Just below that is a small image of Mary standing at a well, with Gabriel in the air above her. This, again, is an event from the Protoevangelion. Mary was engaged in spinning the purple yarn when she decided to go to the well:
“And she took the pitcher, and went out to fill it with water. And, behold, a voice saying: Hail, you who have received grace; the Lord is with you; blessed are you among women! And she looked round, on the right hand and on the left, to see whence this voice came. And she went away, trembling, to her house, and put down the pitcher; and taking the purple, she sat down on her seat, and drew it out.”
So that is what we see in the small image: Mary standing at the well, hearing a voice, but looking around and seeing no one. This event is the lead-in to the actual appearance of Gabriel to Mary, which makes up the primary image in this large icon.
According to the Protoevangelion, here is what happened (of course this combines with the Gospel story of the annunciation):
“And, behold, an angel of the Lord stood before her, saying: Fear not, Mary; for you have found grace before the Lord of all, and you shall conceive, according to His word. And she hearing, reasoned with herself, saying: Shall I conceive by the Lord, the living God? and shall I bring forth as every woman brings forth? And the angel of the Lord said: Not so, Mary; for the power of the Lord shall overshadow you: wherefore also that holy thing which shall be born of you shall be called the Son of the Most High. And you shall call His name Jesus, for He shall save His people from their sins. And Mary said: Behold, the servant of the Lord before His face: let it be to me according to your word.”
So we see that Eastern Orthodox iconography really has two annunciations: a “proto-annunciation” taken from the apocrypha, then the standard biblical annunciation, with of course various details added here and there from the Protoevangelion.
Looking at the main image in the icon shown above, we see the Archangel Gabriel depicted twice. This is very common in Russian icons of the Annunciation. Why is he shown twice? Because the first time represents him entering, and the second time shows him actually standing before Mary. Because his face is usually turned away in the first “entrance” depiction, some interpret this as his speaking invisibly to Mary in the Proto-Annunciation. So now, at last, we have Gabriel, blooming flower in hand, announcing to Mary that she will give birth to Jesus.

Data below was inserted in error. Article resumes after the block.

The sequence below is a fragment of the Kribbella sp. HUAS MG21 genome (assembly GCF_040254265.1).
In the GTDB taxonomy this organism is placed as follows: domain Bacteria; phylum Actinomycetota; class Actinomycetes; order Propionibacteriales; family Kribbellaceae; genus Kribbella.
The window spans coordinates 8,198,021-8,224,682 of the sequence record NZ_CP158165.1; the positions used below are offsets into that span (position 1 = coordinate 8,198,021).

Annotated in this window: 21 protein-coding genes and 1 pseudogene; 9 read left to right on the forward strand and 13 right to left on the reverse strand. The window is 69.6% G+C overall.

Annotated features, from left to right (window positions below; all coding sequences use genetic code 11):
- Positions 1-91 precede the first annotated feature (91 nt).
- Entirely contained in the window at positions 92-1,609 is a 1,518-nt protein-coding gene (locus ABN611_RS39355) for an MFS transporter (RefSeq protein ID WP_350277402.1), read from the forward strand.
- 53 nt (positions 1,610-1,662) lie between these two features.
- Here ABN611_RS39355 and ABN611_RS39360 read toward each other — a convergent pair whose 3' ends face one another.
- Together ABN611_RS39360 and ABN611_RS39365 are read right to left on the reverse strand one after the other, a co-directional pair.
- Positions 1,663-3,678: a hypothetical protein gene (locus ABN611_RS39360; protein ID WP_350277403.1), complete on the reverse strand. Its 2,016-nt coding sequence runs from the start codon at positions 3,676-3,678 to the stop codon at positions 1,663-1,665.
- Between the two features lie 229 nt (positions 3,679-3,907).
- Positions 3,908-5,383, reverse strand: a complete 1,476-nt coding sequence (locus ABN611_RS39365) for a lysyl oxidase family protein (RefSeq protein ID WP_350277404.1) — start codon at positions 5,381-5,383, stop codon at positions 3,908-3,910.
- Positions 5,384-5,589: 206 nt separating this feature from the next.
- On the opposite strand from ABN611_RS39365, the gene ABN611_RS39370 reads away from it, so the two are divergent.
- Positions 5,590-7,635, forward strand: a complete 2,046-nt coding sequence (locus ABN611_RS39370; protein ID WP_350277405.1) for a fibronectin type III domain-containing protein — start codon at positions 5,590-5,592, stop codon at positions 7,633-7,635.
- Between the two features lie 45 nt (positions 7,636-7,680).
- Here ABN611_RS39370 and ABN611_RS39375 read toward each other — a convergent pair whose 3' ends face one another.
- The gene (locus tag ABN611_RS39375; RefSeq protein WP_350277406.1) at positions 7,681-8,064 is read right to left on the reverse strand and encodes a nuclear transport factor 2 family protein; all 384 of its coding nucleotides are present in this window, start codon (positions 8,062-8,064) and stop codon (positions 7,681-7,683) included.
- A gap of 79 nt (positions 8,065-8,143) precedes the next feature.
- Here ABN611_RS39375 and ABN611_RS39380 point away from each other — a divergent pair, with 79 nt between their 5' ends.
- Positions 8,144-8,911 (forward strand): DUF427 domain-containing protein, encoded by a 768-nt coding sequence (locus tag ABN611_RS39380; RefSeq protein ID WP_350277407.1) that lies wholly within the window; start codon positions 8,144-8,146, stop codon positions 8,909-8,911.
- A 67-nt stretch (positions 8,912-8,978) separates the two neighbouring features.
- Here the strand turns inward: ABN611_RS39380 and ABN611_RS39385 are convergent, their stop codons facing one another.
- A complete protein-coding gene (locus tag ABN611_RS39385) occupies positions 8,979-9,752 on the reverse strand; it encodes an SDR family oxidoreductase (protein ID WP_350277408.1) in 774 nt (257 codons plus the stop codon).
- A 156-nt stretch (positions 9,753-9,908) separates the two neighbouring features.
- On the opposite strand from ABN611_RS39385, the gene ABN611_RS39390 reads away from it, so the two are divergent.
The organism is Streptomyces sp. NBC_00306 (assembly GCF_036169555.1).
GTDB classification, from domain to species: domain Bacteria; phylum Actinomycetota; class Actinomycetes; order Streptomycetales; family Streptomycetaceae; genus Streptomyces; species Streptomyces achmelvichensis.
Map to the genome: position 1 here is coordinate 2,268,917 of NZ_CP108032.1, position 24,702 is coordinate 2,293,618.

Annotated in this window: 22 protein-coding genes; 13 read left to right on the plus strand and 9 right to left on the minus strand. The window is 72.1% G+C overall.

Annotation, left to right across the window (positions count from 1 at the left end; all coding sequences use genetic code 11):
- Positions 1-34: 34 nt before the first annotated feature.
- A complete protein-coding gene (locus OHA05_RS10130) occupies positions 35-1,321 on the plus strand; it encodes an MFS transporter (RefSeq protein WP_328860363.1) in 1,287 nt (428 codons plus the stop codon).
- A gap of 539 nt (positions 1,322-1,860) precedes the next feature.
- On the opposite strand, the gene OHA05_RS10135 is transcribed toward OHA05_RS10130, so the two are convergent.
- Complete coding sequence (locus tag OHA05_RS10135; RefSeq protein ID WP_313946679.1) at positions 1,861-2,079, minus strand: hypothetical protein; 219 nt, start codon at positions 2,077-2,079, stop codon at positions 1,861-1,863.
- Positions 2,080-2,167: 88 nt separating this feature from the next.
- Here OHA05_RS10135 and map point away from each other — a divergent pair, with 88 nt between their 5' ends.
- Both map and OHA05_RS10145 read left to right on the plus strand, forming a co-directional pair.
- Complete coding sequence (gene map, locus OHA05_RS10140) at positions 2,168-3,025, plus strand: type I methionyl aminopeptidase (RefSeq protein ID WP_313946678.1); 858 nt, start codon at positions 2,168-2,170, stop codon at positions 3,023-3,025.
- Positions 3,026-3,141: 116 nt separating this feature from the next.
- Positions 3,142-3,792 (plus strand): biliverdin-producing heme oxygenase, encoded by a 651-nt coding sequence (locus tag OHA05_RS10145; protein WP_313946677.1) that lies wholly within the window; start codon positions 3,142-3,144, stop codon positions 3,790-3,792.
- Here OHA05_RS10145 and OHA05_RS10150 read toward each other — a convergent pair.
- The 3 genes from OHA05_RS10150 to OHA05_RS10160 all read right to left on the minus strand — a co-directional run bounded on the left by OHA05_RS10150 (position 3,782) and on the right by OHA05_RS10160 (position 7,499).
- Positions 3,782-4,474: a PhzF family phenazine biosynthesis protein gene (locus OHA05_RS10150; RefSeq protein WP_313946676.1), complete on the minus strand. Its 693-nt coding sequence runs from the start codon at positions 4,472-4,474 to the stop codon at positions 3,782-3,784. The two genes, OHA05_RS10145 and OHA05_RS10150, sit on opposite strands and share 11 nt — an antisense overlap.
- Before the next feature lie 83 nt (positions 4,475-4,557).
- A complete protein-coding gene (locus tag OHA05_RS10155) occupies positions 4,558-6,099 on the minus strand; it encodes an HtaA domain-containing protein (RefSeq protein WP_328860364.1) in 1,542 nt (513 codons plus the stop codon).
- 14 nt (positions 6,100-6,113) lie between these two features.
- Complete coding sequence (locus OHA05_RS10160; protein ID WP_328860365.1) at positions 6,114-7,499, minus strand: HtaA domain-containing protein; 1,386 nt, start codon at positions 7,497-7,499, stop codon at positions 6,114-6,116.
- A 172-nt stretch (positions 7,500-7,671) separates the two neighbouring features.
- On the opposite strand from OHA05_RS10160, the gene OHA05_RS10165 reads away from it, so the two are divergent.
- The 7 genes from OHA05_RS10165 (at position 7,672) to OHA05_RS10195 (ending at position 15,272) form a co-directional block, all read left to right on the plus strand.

On the table is a book, an element we often see in Western European Annunciation iconography, in which Mary is shown reading a holy book as Gabriel enters her room. Later Russian iconography (beginning in the 17th century) borrowed this from the West, whereas according to the earlier tradition, Mary was spinning the royal purple rather than reading a book when Gabriel appeared to her. In some Western examples the book is a Psalter; in others, as borrowed by Russia, it is the prophecy of a virgin giving birth as found in Isaiah 7:14. The presence of a book in the Annunciation is a Western element that developed during the Carolingian period (9th century c.e.), and was intended to represent Mary’s pious learning.
In older depictions, of course, we would not see an actual interior; we would just see buildings in the background, and a red cloth hanging across supports to show that we are to understand it as being an interior scene. This old manner of depicting interiors was sometimes used in the 19th and 20th centuries, particularly by Old Believer painters, but often the “new” Western manner of actually depicting an interior was used, as in this “mixed” example.
One also often sees, in the older forms, the Holy Spirit coming down in the form of a dove in a beam of light from heaven.